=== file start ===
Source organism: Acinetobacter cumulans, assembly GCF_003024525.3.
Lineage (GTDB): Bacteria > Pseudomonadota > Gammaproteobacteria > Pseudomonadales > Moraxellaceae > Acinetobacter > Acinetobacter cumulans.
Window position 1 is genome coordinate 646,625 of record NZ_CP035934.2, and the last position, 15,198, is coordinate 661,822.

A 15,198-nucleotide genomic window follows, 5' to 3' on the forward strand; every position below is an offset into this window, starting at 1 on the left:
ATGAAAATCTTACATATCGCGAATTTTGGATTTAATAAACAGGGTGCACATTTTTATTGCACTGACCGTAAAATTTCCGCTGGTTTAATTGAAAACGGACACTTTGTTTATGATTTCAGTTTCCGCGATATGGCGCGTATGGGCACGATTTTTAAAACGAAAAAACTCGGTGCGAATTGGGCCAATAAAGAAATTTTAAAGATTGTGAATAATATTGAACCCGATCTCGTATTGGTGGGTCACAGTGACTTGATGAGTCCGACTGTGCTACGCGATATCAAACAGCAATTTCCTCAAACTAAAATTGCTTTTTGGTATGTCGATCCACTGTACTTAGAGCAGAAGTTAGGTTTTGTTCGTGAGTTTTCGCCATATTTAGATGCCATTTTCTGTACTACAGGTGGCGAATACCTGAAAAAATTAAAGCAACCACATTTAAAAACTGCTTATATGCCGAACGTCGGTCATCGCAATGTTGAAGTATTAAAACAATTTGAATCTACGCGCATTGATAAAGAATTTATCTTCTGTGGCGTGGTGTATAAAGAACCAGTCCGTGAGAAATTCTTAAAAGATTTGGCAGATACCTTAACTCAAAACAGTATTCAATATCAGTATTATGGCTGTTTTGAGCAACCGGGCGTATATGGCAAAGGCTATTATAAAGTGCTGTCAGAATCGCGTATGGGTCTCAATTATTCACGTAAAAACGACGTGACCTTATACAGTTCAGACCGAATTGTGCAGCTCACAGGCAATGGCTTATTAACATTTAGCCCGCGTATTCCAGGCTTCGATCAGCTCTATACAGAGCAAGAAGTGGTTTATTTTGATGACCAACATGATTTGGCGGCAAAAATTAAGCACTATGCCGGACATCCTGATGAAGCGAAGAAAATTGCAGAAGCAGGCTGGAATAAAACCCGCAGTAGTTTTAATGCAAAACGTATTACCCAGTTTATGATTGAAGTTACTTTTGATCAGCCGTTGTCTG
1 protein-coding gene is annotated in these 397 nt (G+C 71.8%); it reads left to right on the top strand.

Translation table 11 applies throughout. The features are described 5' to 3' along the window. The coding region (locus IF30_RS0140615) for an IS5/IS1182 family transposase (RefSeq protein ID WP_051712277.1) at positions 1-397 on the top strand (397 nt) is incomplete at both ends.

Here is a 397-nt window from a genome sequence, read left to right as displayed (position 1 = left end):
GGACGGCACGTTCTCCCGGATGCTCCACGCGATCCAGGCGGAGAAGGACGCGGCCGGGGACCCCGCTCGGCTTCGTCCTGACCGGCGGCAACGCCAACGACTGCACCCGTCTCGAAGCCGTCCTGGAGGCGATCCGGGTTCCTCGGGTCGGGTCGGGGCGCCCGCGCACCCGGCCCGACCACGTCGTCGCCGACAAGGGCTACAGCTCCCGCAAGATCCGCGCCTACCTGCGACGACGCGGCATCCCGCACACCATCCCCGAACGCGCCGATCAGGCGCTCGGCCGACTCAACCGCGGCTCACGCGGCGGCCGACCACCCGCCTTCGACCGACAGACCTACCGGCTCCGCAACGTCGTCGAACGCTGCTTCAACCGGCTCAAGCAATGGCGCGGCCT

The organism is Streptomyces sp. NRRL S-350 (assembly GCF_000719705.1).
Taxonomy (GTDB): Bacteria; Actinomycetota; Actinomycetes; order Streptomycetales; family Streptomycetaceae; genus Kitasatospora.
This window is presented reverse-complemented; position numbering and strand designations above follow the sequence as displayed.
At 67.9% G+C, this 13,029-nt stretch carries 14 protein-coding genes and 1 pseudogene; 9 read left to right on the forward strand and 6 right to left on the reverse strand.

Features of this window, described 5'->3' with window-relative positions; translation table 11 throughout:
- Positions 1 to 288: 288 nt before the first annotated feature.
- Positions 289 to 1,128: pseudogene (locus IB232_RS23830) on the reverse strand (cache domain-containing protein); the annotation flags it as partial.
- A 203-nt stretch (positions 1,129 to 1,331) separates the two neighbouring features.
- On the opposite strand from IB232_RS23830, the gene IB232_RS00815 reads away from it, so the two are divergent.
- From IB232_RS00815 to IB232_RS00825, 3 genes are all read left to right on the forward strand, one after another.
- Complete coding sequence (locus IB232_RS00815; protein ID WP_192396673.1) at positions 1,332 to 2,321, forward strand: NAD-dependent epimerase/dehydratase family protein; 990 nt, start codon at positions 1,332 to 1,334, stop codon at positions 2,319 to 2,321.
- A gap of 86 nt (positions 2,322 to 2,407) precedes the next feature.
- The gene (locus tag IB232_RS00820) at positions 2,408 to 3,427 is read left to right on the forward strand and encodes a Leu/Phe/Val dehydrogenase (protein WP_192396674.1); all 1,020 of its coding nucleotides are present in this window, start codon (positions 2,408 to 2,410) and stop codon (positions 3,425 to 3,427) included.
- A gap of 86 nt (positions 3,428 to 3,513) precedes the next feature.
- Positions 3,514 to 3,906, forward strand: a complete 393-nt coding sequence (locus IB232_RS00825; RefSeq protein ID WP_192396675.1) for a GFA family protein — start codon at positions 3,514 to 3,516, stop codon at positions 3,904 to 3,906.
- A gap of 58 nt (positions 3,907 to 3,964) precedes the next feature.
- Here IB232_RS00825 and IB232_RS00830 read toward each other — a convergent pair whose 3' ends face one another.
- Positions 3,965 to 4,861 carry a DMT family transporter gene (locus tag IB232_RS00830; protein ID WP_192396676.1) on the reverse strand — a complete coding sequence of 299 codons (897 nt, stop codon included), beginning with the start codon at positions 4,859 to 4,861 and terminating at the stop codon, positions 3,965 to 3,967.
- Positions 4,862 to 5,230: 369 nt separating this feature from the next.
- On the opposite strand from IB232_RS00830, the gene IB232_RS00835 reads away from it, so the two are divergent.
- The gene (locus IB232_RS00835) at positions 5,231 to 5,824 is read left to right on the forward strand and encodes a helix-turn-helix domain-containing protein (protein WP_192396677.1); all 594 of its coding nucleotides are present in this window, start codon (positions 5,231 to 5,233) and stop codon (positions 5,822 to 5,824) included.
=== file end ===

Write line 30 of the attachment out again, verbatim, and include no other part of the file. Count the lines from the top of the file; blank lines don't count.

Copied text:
- The gene (locus IB232_RS00835) at positions 5,231 to 5,824 is read left to right on the forward strand and encodes a helix-turn-helix domain-containing protein (protein WP_192396677.1); all 594 of its coding nucleotides are present in this window, start codon (positions 5,231 to 5,233) and stop codon (positions 5,822 to 5,824) included.